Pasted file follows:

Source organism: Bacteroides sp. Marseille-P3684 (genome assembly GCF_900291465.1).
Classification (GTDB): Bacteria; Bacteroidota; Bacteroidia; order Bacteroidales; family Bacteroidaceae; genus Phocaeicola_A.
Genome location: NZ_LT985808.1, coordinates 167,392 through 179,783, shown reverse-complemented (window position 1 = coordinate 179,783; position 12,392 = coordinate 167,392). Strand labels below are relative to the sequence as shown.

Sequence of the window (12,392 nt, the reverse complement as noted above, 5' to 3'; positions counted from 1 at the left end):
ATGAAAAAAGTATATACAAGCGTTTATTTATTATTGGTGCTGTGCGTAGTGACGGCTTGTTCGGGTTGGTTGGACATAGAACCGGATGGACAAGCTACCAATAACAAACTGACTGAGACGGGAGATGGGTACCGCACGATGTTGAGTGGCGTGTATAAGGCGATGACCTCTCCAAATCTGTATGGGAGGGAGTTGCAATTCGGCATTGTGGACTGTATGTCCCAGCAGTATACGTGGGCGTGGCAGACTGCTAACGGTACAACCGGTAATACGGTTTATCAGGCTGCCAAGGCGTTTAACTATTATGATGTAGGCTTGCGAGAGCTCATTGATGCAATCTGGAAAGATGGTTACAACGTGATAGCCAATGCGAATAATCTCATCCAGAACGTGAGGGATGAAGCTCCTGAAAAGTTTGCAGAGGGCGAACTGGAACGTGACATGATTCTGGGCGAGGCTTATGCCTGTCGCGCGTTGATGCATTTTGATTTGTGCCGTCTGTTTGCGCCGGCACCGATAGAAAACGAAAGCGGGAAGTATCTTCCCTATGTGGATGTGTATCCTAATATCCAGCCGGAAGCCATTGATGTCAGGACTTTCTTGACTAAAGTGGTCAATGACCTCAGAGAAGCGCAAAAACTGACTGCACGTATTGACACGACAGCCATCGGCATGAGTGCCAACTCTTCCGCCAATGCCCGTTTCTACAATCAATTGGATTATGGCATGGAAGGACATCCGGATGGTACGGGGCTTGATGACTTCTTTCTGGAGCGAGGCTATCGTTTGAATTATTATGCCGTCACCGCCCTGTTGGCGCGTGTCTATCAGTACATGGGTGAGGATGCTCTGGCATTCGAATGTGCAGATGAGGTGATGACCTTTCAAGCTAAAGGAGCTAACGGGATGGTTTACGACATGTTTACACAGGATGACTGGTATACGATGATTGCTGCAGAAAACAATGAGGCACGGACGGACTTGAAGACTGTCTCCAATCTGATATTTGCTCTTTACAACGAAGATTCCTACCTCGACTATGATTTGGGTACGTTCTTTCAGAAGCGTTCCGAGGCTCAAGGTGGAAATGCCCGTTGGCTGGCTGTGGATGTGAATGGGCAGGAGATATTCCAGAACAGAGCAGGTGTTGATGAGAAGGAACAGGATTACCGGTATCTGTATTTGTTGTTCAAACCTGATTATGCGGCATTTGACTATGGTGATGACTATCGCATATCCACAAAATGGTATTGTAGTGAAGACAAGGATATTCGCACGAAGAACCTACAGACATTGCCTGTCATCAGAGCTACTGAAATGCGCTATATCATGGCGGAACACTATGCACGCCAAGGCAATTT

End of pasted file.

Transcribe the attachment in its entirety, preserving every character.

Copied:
Source organism: Bacteroides sp. Marseille-P3684 (genome assembly GCF_900291465.1).
Classification (GTDB): Bacteria; Bacteroidota; Bacteroidia; order Bacteroidales; family Bacteroidaceae; genus Phocaeicola_A.
Genome location: NZ_LT985808.1, coordinates 167,392 through 179,783, shown reverse-complemented (window position 1 = coordinate 179,783; position 12,392 = coordinate 167,392). Strand labels below are relative to the sequence as shown.

Sequence of the window (12,392 nt, the reverse complement as noted above, 5' to 3'; positions counted from 1 at the left end):
ATGAAAAAAGTATATACAAGCGTTTATTTATTATTGGTGCTGTGCGTAGTGACGGCTTGTTCGGGTTGGTTGGACATAGAACCGGATGGACAAGCTACCAATAACAAACTGACTGAGACGGGAGATGGGTACCGCACGATGTTGAGTGGCGTGTATAAGGCGATGACCTCTCCAAATCTGTATGGGAGGGAGTTGCAATTCGGCATTGTGGACTGTATGTCCCAGCAGTATACGTGGGCGTGGCAGACTGCTAACGGTACAACCGGTAATACGGTTTATCAGGCTGCCAAGGCGTTTAACTATTATGATGTAGGCTTGCGAGAGCTCATTGATGCAATCTGGAAAGATGGTTACAACGTGATAGCCAATGCGAATAATCTCATCCAGAACGTGAGGGATGAAGCTCCTGAAAAGTTTGCAGAGGGCGAACTGGAACGTGACATGATTCTGGGCGAGGCTTATGCCTGTCGCGCGTTGATGCATTTTGATTTGTGCCGTCTGTTTGCGCCGGCACCGATAGAAAACGAAAGCGGGAAGTATCTTCCCTATGTGGATGTGTATCCTAATATCCAGCCGGAAGCCATTGATGTCAGGACTTTCTTGACTAAAGTGGTCAATGACCTCAGAGAAGCGCAAAAACTGACTGCACGTATTGACACGACAGCCATCGGCATGAGTGCCAACTCTTCCGCCAATGCCCGTTTCTACAATCAATTGGATTATGGCATGGAAGGACATCCGGATGGTACGGGGCTTGATGACTTCTTTCTGGAGCGAGGCTATCGTTTGAATTATTATGCCGTCACCGCCCTGTTGGCGCGTGTCTATCAGTACATGGGTGAGGATGCTCTGGCATTCGAATGTGCAGATGAGGTGATGACCTTTCAAGCTAAAGGAGCTAACGGGATGGTTTACGACATGTTTACACAGGATGACTGGTATACGATGATTGCTGCAGAAAACAATGAGGCACGGACGGACTTGAAGACTGTCTCCAATCTGATATTTGCTCTTTACAACGAAGATTCCTACCTCGACTATGATTTGGGTACGTTCTTTCAGAAGCGTTCCGAGGCTCAAGGTGGAAATGCCCGTTGGCTGGCTGTGGATGTGAATGGGCAGGAGATATTCCAGAACAGAGCAGGTGTTGATGAGAAGGAACAGGATTACCGGTATCTGTATTTGTTGTTCAAACCTGATTATGCGGCATTTGACTATGGTGATGACTATCGCATATCCACAAAATGGTATTGTAGTGAAGACAAGGATATTCGCACGAAGAACCTACAGACATTGCCTGTCATCAGAGCTACTGAAATGCGCTATATCATGGCGGAACACTATGCACGCCAAGGCAATTT